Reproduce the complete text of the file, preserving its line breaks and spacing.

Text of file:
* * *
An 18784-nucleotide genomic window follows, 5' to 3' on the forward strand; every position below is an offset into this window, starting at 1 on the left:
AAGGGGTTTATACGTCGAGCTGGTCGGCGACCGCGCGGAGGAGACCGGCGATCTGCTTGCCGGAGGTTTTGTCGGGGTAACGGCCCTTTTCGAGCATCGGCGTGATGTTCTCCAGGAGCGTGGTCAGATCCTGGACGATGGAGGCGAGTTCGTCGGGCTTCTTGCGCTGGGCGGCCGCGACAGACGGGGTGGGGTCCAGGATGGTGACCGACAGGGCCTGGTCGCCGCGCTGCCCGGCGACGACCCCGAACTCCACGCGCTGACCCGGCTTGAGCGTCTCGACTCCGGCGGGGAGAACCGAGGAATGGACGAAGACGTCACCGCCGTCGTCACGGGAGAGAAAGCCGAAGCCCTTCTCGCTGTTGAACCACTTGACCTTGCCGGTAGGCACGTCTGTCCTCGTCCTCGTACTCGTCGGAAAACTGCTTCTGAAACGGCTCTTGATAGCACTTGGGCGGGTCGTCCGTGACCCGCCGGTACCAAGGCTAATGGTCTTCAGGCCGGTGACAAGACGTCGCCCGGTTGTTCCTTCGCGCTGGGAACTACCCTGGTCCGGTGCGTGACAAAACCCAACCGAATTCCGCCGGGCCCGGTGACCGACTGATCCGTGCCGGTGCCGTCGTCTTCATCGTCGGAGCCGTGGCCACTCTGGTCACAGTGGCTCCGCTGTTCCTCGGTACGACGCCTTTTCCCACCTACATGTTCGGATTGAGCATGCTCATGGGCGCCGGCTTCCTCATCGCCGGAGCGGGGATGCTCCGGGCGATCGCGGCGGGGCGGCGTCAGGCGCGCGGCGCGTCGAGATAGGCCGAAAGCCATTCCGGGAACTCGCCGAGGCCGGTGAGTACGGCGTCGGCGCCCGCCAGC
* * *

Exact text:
An 18784-nucleotide genomic window follows, 5' to 3' on the forward strand; every position below is an offset into this window, starting at 1 on the left:
AAGGGGTTTATACGTCGAGCTGGTCGGCGACCGCGCGGAGGAGACCGGCGATCTGCTTGCCGGAGGTTTTGTCGGGGTAACGGCCCTTTTCGAGCATCGGCGTGATGTTCTCCAGGAGCGTGGTCAGATCCTGGACGATGGAGGCGAGTTCGTCGGGCTTCTTGCGCTGGGCGGCCGCGACAGACGGGGTGGGGTCCAGGATGGTGACCGACAGGGCCTGGTCGCCGCGCTGCCCGGCGACGACCCCGAACTCCACGCGCTGACCCGGCTTGAGCGTCTCGACTCCGGCGGGGAGAACCGAGGAATGGACGAAGACGTCACCGCCGTCGTCACGGGAGAGAAAGCCGAAGCCCTTCTCGCTGTTGAACCACTTGACCTTGCCGGTAGGCACGTCTGTCCTCGTCCTCGTACTCGTCGGAAAACTGCTTCTGAAACGGCTCTTGATAGCACTTGGGCGGGTCGTCCGTGACCCGCCGGTACCAAGGCTAATGGTCTTCAGGCCGGTGACAAGACGTCGCCCGGTTGTTCCTTCGCGCTGGGAACTACCCTGGTCCGGTGCGTGACAAAACCCAACCGAATTCCGCCGGGCCCGGTGACCGACTGATCCGTGCCGGTGCCGTCGTCTTCATCGTCGGAGCCGTGGCCACTCTGGTCACAGTGGCTCCGCTGTTCCTCGGTACGACGCCTTTTCCCACCTACATGTTCGGATTGAGCATGCTCATGGGCGCCGGCTTCCTCATCGCCGGAGCGGGGATGCTCCGGGCGATCGCGGCGGGGCGGCGTCAGGCGCGCGGCGCGTCGAGATAGGCCGAAAGCCATTCCGGGAACTCGCCGAGGCCGGTGAGTACGGCGTCGGCGCCCGCCAGC